Michael Scriven believes that not factoring in energy-efficient control features in a project is a myopic way of looking at cost cutting, and reiterates the importance of building maintenance systems.
At a recent energy conference that looked into ways of reducing carbon emissions from non-domestic buildings, based on a number of real-life case studies, one of the main findings was that good building control systems are a key driver to achieving low carbon buildings in operation.
I, of course, agree wholeheartedly with the conclusion, as it is something that I have been saying for many years. However, the current market in the UAE poses a number of challenges for providers of controls and users.
Challenges start at the contractual stage. In the UAE, customers need to be encouraged and educated to think about their building controls from day one. Control systems tend not to include energy-efficiency features, where the choice of controls is led by a performance specification or a design-and-build contractor. Many developers do away with BMS systems, as they consider it a capital cost saving – a truly criminal act on the environment.
Building owners and operators need to understand that in order to have in place a BMS system that ensures energy-efficient (and low-carbon) building operation, they have to make the objective clear from the start and not accept other unsatisfactory alternatives. Long-term thinking is required in order to ensure that energy-efficient controls features are not value engineered out of the project. While the industry can do its best to educate people in general, only those paying the bills can really make this happen.
Another important point to bear in mind is that BMS systems are regarded as a must-have in most of today’s commercial buildings. This means that controls are ubiquitous, but because they are everywhere, no one really sees them. People expect to have them in a building, yet there seems to be little interest in anyone wanting to take ownership to ensure that controls deliver low-carbon outcomes.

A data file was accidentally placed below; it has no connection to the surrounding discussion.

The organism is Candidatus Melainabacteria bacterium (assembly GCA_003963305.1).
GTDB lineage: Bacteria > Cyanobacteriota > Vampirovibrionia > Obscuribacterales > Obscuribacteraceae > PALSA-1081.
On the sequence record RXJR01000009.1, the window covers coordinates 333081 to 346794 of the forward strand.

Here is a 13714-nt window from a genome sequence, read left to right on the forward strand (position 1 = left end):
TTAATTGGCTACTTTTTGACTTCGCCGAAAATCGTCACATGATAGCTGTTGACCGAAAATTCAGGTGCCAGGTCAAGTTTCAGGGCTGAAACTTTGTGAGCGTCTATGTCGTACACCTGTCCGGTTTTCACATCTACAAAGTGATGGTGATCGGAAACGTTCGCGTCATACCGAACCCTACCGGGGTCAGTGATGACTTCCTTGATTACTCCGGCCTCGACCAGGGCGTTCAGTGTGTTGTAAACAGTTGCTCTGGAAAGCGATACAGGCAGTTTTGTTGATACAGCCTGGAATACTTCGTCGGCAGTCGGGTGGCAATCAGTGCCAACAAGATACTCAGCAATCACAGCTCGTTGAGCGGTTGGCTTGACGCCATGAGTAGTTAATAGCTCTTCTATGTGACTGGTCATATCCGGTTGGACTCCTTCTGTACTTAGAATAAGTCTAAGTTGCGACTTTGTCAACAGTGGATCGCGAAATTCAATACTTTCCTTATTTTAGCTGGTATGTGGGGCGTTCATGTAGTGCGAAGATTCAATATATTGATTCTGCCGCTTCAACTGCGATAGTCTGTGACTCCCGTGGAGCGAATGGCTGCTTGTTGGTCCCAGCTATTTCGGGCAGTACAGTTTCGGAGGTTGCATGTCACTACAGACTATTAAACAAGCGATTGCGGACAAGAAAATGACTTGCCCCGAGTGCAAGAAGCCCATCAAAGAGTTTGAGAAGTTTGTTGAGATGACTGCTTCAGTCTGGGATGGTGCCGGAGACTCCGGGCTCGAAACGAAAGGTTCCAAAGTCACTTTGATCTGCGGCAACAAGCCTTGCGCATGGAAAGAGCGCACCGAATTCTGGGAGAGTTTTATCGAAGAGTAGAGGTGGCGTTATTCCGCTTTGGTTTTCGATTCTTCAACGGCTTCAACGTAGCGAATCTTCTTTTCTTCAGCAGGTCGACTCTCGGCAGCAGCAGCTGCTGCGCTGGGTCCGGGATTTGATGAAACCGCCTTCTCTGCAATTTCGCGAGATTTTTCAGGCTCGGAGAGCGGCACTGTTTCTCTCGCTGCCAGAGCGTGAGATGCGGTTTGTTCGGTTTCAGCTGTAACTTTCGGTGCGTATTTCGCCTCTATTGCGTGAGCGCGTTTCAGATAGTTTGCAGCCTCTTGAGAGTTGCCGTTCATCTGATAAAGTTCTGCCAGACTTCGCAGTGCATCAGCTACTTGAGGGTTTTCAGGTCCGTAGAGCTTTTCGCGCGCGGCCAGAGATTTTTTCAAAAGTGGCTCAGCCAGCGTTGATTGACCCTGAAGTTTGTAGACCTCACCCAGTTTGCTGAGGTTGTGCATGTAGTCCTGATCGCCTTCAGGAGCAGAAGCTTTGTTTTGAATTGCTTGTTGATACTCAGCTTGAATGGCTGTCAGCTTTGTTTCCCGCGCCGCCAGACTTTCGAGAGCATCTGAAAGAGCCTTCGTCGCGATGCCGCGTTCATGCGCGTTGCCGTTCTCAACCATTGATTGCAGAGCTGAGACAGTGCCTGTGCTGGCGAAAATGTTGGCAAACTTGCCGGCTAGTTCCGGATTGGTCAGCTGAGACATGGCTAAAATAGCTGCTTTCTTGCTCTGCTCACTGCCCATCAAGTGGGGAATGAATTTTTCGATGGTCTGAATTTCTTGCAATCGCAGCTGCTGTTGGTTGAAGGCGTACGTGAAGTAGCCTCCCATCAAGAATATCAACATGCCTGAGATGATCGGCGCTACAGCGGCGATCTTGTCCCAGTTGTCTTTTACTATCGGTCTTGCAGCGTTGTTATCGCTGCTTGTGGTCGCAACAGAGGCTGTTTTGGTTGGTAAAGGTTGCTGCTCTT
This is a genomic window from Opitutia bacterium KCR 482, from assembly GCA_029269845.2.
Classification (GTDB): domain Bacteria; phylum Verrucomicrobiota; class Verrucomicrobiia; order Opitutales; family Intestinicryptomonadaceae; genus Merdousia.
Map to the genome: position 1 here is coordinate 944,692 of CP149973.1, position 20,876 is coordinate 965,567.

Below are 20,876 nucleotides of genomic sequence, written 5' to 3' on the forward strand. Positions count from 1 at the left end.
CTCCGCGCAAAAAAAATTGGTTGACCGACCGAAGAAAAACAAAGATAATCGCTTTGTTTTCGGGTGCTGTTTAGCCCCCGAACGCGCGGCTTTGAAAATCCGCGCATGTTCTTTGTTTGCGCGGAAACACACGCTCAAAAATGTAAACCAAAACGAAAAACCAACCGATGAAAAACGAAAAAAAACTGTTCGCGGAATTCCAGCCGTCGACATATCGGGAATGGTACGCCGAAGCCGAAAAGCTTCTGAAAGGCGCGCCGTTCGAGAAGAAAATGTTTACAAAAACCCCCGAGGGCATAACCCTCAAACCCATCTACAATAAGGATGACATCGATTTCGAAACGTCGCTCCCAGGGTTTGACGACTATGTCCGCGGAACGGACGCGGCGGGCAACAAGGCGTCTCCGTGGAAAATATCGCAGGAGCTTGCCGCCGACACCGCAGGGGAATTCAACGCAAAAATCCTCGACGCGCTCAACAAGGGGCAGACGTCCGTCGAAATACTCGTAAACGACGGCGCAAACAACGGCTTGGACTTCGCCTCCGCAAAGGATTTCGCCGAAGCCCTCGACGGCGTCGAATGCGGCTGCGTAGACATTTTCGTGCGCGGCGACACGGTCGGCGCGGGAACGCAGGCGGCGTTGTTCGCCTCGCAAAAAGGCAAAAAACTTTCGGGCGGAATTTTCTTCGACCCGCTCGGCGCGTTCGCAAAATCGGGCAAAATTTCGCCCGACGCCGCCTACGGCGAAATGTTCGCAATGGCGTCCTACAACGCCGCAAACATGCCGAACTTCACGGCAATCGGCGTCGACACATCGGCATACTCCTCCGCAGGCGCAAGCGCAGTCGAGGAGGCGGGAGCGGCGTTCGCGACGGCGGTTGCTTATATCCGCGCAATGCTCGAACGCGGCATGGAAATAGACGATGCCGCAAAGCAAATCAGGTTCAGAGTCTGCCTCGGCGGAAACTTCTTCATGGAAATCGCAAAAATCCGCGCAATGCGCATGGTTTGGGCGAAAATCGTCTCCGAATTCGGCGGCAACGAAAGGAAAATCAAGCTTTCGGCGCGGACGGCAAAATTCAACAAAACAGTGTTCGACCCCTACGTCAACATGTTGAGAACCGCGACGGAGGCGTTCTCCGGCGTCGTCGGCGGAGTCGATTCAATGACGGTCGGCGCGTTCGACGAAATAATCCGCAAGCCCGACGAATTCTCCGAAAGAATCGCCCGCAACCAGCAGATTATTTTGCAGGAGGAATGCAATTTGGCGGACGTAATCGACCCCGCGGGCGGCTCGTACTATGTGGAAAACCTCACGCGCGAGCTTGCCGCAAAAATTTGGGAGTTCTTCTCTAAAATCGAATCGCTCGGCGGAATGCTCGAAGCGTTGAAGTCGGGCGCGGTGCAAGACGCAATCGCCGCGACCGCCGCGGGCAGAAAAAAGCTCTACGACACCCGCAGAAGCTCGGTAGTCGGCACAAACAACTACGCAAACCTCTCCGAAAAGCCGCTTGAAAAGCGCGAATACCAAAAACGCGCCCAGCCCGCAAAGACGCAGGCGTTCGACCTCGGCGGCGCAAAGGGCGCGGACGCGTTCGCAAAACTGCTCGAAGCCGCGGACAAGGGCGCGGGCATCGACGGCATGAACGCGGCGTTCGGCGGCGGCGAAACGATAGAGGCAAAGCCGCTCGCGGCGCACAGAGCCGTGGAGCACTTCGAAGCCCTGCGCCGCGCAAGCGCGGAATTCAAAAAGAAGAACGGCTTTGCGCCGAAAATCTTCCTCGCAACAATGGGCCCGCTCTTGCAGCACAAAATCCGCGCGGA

This might seem like an insignificant point, but it highlights an important issue in training and handover and routine maintenance by skilled professionals. Even if the control system in a new building is explained extensively to the facilities manager at handover, staff changes and lack of ongoing maintenance of the control systems imply that this knowledge can easily slip out of a business.
The challenge is not the training itself, but selling the idea that training and specialised maintenance have a value to business managers, who may not always see the point of it. However, the industry has clearly shown that where controls were considered successful by customers, there was always an individual who understood controls and was motivated to use them. Finding this person and, perhaps, others who can also be trained in using the system, along with routine maintenance by specialist contractors are the keys to the successful use of controls for low-energy building operation in the long term.
The writer is Business development manager, optima international. He can be contacted at: firstname.lastname@example.org